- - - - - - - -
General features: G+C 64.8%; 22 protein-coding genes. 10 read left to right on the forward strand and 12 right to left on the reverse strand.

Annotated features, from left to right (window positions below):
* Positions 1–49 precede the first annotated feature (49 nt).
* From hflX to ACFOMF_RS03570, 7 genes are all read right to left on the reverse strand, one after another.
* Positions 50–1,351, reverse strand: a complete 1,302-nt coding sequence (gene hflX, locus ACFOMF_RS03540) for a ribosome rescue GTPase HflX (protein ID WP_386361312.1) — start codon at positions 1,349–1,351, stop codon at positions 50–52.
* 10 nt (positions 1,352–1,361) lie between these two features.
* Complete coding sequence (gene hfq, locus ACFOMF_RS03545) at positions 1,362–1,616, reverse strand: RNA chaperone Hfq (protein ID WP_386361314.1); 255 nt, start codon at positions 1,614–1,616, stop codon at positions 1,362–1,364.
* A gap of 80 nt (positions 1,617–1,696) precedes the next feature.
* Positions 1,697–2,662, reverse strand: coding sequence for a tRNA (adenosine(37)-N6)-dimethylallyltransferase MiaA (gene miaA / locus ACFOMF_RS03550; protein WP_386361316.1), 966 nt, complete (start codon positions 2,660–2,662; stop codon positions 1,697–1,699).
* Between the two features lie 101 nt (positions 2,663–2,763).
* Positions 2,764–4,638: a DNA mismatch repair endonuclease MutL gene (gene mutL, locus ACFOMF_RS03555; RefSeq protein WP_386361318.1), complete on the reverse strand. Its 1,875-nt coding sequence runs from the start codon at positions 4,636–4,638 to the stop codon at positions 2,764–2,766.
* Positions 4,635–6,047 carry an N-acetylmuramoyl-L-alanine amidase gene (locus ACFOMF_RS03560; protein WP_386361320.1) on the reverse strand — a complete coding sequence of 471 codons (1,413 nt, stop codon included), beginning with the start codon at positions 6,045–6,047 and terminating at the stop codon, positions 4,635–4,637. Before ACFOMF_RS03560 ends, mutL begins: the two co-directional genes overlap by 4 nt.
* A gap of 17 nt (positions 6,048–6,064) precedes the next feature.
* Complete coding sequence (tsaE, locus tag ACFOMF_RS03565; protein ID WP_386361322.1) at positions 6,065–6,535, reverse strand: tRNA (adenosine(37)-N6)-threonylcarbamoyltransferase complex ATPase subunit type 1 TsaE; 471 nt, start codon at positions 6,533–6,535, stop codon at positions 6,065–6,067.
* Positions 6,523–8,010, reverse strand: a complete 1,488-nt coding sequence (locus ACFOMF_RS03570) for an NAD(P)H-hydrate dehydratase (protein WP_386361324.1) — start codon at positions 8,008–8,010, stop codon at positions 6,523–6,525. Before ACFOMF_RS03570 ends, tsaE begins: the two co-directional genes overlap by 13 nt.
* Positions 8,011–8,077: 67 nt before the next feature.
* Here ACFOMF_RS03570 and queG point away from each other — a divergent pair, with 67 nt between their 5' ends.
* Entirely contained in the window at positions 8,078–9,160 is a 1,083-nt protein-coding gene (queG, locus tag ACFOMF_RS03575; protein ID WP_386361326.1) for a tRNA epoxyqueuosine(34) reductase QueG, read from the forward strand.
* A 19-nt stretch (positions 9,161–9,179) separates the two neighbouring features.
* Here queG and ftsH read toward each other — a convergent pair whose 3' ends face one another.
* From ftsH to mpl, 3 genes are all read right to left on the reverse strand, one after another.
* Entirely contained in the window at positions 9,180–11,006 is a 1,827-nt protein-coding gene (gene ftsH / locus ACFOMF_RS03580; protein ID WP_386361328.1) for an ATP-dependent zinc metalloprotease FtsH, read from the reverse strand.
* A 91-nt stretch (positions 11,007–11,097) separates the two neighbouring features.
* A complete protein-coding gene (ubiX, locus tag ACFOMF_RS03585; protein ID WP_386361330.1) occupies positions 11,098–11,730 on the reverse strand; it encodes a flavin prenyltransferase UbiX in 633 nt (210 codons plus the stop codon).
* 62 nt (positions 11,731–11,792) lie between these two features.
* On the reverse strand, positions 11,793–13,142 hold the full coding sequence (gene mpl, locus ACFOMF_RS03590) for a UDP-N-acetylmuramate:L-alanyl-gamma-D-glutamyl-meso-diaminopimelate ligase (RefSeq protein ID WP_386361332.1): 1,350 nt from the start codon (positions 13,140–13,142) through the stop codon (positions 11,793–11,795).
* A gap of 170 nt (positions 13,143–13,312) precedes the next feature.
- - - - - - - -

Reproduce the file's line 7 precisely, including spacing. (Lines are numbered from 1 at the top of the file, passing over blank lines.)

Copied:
* Complete coding sequence (gene hfq, locus ACFOMF_RS03545) at positions 1,362–1,616, reverse strand: RNA chaperone Hfq (protein ID WP_386361314.1); 255 nt, start codon at positions 1,614–1,616, stop codon at positions 1,362–1,364.